By hosting commentary news segments like “This Week in White Supremacy” and informative town halls featuring local experts and legislators, 1Hood Media raises awareness of social justice issues impacting Black communities in the region.
Make the Road PA, Pennsylvania United and Pennsylvania Stands Up have built the infrastructure that supports hundreds of organizers across more than a dozen chapters and growing. From successfully campaigning for progressive ballot measures to fighting voter suppression through redistricting, these powerhouses build local power through trusted, authentic homegrown networks of volunteers and chapter members.
On the national front, capacity-building projects from Black Voters Matter and Woke Vote have mobilized thousands of underserved predominantly Black communities by meeting them where they are and deploying resources year-round. These Black-led and Black-serving organizations have already reshaped the political landscape with a focus on leadership development, organizer training and resource accessibility.
Trusting the Process of Progress
When we draw it all together, hundreds of thousands of local volunteers have now been trained as political strategists, informed by the values of global social justice movements. We rely on these emerging leaders to build boots-on-the-ground teams wherever they call home.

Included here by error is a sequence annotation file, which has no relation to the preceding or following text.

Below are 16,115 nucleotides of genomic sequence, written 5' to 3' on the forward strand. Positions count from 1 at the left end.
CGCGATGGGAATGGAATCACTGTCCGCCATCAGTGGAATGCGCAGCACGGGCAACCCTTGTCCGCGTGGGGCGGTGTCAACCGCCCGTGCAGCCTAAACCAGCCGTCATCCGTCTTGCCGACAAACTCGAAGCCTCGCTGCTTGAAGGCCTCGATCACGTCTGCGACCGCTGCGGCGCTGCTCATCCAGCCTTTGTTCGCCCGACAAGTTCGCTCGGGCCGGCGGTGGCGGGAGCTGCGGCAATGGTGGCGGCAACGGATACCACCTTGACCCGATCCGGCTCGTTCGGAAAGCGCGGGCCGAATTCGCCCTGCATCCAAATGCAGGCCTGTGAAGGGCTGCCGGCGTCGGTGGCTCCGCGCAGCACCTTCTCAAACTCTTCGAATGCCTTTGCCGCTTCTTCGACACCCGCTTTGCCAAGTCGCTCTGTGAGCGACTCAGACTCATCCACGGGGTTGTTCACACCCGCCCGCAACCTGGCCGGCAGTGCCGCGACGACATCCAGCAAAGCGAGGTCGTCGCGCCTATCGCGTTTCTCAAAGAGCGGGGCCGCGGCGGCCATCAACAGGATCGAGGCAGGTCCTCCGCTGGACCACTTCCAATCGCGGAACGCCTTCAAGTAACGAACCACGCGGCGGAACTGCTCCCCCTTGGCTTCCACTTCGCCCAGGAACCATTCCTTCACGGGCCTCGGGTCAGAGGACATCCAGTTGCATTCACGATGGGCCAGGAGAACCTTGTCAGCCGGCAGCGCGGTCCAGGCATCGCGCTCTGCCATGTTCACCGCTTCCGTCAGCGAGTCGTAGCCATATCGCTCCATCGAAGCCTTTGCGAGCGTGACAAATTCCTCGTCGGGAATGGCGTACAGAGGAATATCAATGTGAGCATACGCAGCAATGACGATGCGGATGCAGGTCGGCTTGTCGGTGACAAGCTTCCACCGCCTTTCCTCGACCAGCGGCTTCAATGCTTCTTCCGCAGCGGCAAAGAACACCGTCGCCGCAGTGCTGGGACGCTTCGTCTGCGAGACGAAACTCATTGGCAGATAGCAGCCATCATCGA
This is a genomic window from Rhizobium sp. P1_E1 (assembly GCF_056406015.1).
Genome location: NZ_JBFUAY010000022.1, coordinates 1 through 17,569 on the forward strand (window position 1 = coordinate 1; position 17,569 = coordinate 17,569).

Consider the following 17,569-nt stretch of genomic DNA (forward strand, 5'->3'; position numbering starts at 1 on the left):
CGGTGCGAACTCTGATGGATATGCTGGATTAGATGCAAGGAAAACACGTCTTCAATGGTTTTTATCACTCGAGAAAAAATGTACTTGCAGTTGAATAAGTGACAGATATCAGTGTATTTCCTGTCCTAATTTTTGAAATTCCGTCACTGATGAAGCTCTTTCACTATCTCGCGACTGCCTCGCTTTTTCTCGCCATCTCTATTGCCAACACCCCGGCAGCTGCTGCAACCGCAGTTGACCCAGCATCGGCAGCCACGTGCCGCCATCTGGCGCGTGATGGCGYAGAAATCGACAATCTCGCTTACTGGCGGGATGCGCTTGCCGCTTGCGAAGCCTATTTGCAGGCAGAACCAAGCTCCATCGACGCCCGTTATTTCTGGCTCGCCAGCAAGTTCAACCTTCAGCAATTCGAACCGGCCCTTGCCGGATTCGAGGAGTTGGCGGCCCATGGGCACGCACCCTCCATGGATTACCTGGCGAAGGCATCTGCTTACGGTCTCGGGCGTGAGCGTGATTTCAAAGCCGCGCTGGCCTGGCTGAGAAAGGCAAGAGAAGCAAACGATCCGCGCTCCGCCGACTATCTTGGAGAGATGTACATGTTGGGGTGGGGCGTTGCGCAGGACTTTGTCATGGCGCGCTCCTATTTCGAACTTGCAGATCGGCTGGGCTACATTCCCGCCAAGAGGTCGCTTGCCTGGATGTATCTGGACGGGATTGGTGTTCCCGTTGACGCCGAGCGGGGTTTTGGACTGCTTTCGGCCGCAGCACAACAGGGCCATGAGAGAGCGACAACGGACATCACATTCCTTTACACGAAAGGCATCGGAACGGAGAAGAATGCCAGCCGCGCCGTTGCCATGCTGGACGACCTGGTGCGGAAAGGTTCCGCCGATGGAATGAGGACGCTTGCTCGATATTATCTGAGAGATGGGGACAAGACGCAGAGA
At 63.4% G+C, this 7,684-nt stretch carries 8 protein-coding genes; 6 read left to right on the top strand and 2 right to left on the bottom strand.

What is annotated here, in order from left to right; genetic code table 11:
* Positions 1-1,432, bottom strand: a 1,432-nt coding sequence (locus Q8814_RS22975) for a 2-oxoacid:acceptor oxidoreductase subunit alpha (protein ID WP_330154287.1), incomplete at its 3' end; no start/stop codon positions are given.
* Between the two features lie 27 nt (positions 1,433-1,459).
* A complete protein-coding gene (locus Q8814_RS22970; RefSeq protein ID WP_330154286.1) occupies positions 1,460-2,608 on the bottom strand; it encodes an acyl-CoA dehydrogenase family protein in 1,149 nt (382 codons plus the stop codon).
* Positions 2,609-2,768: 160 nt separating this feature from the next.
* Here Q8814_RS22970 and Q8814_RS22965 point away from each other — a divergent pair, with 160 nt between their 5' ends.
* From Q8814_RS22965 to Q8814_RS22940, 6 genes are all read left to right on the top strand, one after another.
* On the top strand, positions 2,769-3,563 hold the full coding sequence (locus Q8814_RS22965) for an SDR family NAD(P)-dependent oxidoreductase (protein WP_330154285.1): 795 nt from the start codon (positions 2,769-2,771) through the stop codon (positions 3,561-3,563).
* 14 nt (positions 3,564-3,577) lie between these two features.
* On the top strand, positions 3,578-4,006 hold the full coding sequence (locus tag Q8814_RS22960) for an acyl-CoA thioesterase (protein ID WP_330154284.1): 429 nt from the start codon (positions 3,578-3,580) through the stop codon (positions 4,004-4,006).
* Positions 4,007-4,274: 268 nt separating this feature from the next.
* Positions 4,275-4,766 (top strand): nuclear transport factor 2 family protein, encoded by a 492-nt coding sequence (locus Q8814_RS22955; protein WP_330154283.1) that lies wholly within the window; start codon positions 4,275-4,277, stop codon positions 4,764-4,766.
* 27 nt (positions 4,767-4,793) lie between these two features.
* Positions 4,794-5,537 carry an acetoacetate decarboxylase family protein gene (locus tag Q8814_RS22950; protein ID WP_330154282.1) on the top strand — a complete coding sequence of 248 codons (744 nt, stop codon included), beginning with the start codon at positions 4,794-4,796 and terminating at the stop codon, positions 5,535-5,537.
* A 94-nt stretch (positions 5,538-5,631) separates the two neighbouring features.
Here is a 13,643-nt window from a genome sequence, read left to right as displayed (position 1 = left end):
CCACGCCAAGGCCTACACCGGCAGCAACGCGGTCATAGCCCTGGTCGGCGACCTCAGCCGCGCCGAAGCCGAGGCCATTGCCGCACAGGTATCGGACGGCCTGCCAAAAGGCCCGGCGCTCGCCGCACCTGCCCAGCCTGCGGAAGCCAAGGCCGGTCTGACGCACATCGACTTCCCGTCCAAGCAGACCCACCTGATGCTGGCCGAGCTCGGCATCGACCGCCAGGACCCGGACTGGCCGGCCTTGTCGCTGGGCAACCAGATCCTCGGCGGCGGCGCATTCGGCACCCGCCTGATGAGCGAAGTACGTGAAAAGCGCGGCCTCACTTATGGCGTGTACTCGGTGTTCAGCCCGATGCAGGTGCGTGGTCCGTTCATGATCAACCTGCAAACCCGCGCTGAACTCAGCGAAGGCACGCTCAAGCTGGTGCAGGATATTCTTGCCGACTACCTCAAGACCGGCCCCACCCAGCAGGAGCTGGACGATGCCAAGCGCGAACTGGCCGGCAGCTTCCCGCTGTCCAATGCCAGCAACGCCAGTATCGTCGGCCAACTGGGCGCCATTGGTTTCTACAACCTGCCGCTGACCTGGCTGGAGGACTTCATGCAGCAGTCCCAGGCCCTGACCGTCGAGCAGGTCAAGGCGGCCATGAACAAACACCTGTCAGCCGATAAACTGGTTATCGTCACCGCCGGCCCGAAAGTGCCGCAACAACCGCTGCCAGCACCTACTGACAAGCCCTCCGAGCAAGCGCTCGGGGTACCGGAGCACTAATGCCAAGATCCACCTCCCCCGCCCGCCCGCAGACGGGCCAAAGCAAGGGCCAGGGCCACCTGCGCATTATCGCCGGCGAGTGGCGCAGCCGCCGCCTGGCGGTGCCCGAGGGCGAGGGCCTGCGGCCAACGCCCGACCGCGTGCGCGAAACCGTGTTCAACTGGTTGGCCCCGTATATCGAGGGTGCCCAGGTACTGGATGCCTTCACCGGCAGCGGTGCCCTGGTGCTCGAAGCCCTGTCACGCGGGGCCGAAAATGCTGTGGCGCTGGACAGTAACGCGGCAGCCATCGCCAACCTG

If you’re still ambivalent about the process of making progress, the latest move against voter suppression can change what it means to vote for all of us. On July 11, 2022, a few weeks before the VRA’s 57th anniversary, Sen. Elizabeth Warren and Rep. Nikema Williams introduced the Youth Voting Rights Act proposal. This bill includes comprehensive legislation to enforce the 26th Amendment and expand youth access to voting.
The Youth Voting Rights Act would significantly increase youth voting rates by removing many current institutional and structural barriers to access. Several youth-focused organizations such as NextGen America, The Andrew Goodman Foundation, ALL IN Campus Democracy Challenge, When We All Vote, the Fair Elections Center’s Campus Vote Project and Students Learn Students Vote endorse the Youth Voting Rights Act.
This year, more than 8.3 million youth will become eligible voters, and nearly half are youths of color, making this age group one of the most diverse groups to enter the electorate. The future looks pretty brilliant from where I’m standing. We’ve only just begun to see the powerful influence of young voters, who may soon become the most impactful electoral demographic in key states.
This is a small sample of what’s on the horizon and what’s at stake for vote-focused advocacy. Voting rights and accessibility touch every issue and every community.
Yet, organizers continue to offer us new ways to expand our civic engagement in ways that meet us where we are. Their work reminds us that collective power is built through sustained effort, and we are all invited to contribute. How, when, and where you show up in the process is up to you.
Niq Johnson, Ph.D. is a senior advisor at Action Together Network and co-founder of Keyframe Illumination.